Taigaa opened the show with their suggestively rhythmic, bass-heavy jams. An experimental trio featuring keyboards and bass as well as percussion and synthesized drums, Taigaa has a pleasingly schizophrenic sound. Cold, robotic synth sounds clash against a warm and sensual 'real' instruments. The result, on Sunday night at least, was a surprisingly successful and undeniably sexy techno jazz that sets Taigaa apart as true originals, and as a Band to Watch.
Songs for Moms of San Francisco, who loudly and joyfully answer the question "What if Johnny Cash and the Tennessee Two sounded more like That Dog?" with their wild combination of crooning harmonies, country-style guitar picking, bouncing basslines, and fast crashing breaker percussion, played their rockabilly-goes-surfing style songs about love, loss, and gender to a receptive crowd. SFM got everyone in Silent Barn moving, and got the floorboards shaking.
The penultimate Algernon Cadwallader stood out on Sunday night as the only band on the bill with male musicians. An all-guy band from Philadelphia, AG plays deceptively simple songs reminiscent of the old Mid-western Polyvinyl sound. They sound accessible at first, until tricky guitar work and marching percussion takes an unexpected turn or swerve into dissonant harmonies that disorient you for long instrumental passages that right themselves before the tune's end. AG sounded to me like musical pointilism: it made more sense, and was more enjoyable after I learned to stand back and 'see' the whole picture.
By the time Each Other's Mothers played, Silent Barn's performance area was unbearably hot and stuffy, and the entire place was charged with anticipation. Excitement over the band's reunion was palpable. But it still wasn't really about them -- EOM graciously thanked the 'staff' at Silent Barn, the other bands, and the audience, and guitarists Rachel and Kathi commented on the importance of DIY all-ages venues. It was a refreshingly non-self-aggrandizing reunion set.
EOM is a difficult band to review, mostly because it's hard to stand still and simply observe their performances -- the building momentum and waves of kinetic energy coming from all four musicians makes it impossible to not dance at least a little bit. (Anyone remember that Miami Sound Machine song "The Rhythm is Gonna Get You"? That about sums it up.) This past Sunday at Silent Barn was no exception. You wouldn't know that the band just came off of a long, and almost permanent hiatus; their bold, lithe instrumental compositions sound fresh and (post?)modern.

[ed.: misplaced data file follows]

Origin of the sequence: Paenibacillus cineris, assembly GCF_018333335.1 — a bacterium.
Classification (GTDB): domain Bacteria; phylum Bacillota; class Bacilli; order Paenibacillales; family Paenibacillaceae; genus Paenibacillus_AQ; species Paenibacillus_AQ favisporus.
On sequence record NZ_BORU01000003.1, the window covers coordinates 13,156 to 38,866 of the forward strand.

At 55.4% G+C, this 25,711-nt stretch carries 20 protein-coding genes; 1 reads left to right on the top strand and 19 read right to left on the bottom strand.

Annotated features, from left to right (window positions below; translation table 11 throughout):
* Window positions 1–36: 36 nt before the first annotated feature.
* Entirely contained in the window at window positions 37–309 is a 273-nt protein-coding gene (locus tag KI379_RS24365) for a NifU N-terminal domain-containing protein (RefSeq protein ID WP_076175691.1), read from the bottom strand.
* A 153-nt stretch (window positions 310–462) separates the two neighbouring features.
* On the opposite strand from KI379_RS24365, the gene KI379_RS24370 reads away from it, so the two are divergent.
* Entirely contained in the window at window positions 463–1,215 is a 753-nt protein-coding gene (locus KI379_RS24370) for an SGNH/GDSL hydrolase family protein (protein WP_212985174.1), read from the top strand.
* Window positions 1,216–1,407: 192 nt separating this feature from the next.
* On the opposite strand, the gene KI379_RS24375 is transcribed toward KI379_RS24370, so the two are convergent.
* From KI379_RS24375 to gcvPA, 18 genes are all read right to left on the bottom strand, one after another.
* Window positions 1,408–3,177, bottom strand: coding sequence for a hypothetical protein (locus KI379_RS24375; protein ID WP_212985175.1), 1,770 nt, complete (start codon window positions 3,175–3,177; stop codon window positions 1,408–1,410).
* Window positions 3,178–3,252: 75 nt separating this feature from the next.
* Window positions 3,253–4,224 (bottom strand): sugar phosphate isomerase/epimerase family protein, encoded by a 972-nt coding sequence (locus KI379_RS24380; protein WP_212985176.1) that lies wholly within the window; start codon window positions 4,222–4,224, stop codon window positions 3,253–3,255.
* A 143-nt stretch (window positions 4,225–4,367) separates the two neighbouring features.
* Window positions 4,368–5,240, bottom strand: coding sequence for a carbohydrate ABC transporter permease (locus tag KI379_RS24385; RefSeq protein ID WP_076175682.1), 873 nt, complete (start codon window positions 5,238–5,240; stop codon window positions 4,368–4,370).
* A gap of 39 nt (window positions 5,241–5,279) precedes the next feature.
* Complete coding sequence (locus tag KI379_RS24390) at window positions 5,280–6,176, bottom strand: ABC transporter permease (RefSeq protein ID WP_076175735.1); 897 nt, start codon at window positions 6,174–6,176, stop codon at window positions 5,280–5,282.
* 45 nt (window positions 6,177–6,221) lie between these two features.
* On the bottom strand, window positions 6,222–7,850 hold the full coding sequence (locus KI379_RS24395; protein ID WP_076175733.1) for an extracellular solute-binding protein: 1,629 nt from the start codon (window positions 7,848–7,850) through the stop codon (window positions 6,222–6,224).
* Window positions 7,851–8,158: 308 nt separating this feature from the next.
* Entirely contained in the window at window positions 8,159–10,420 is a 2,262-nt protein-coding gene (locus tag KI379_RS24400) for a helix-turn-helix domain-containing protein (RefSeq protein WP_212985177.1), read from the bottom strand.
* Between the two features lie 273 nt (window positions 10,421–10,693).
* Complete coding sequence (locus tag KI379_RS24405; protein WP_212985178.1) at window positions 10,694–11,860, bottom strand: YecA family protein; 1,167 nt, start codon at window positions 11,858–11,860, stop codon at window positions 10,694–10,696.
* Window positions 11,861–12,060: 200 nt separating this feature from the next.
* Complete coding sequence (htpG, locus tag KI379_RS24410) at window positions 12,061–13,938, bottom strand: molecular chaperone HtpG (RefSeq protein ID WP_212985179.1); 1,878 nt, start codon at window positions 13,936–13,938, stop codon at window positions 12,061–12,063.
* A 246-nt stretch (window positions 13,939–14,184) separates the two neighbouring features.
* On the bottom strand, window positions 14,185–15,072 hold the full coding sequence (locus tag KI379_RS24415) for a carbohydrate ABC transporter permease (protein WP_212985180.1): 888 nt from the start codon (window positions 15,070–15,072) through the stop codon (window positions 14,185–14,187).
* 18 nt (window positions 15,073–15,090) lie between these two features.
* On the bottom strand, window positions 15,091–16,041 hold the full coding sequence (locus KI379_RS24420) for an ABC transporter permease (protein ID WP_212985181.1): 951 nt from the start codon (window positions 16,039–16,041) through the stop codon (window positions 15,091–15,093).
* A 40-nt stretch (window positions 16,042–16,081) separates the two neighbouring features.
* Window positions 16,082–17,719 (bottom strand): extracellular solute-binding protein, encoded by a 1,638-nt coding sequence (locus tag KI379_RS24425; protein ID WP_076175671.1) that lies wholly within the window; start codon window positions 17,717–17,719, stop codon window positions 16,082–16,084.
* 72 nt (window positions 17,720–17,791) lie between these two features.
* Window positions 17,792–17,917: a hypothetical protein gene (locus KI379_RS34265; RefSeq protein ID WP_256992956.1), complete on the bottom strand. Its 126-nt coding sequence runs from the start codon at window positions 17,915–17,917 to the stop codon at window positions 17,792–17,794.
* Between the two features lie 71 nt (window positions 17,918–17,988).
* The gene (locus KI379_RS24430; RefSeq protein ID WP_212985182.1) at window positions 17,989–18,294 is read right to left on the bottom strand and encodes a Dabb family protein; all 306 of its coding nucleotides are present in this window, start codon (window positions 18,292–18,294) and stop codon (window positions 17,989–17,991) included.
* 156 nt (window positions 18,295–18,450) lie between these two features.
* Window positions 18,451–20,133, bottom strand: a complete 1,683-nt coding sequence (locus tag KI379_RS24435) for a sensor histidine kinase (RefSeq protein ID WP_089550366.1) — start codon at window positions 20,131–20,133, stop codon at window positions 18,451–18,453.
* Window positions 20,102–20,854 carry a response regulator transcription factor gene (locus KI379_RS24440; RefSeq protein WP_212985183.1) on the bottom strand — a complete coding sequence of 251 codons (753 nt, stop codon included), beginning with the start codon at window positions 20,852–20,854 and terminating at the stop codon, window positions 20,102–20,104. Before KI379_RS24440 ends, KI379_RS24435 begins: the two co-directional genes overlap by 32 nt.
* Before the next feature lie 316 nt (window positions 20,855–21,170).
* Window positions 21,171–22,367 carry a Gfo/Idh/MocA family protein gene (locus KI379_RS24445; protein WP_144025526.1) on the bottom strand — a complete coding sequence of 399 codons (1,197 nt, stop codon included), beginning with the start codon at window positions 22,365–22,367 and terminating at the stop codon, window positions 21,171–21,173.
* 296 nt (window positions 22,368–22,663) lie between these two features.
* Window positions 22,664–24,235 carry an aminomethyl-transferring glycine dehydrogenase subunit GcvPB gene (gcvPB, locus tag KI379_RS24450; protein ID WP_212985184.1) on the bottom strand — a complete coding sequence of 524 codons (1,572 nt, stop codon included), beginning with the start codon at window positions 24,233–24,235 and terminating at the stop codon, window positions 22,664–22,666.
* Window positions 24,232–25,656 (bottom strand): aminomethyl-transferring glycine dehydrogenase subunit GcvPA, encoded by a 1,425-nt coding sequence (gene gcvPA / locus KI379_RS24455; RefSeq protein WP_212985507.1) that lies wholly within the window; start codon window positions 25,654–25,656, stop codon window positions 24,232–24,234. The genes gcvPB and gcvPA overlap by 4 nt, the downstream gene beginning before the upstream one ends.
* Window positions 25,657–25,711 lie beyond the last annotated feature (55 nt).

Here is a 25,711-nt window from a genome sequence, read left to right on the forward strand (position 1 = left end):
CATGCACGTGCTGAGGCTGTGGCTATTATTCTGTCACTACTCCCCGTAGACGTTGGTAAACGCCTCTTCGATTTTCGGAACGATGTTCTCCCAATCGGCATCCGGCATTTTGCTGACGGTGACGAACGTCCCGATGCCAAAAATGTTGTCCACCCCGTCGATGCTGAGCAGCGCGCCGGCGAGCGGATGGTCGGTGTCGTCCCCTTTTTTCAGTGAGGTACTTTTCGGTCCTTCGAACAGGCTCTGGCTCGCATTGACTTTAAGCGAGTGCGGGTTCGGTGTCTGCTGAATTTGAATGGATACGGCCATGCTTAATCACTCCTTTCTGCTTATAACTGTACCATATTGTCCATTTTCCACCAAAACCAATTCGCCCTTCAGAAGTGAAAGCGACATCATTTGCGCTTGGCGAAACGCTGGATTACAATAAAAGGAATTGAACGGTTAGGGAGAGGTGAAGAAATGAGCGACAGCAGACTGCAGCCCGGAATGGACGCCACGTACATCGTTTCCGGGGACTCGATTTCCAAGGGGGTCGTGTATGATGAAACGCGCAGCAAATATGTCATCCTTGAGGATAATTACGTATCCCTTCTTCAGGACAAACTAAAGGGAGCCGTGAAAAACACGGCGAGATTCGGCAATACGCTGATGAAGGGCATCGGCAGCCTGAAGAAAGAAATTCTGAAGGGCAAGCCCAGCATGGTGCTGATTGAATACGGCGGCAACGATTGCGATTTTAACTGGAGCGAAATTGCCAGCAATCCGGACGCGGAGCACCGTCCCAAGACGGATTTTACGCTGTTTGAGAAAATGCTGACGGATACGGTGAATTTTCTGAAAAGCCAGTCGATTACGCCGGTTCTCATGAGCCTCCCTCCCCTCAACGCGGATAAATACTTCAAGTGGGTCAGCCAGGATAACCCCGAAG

There's something about EOM and their music that's hard to pin down, and I suspect that this is deliberate. Their light, but never flimsy music is never too heavy, nor is it ever too thin -- it's a just right combination of intertwining lead guitars, bass undertones, and solid, but never overbearing percussion. Harmonically, their songs don't sound quite major, and they don't sound quite minor, either -- they refuse to be one or the other. EOM's songs develop quickly, and organically, and they take key and tempo changes that sound arbitrary. In other words, it sounds like the songs change when they feel like it. The songs don't explain themselves; they just are. And in this context, the shouts of "Extra, extra, read all about it!", the only vocals in any of the songs EOM played on Sunday, sounded willful and defiant, like a dare to scrutinize and attempt to label their music.
But no one was labeling Each Other's Mothers on Sunday night. From what I saw, everyone fortunate enough to be at Silent Barn that night was too busy having a good time.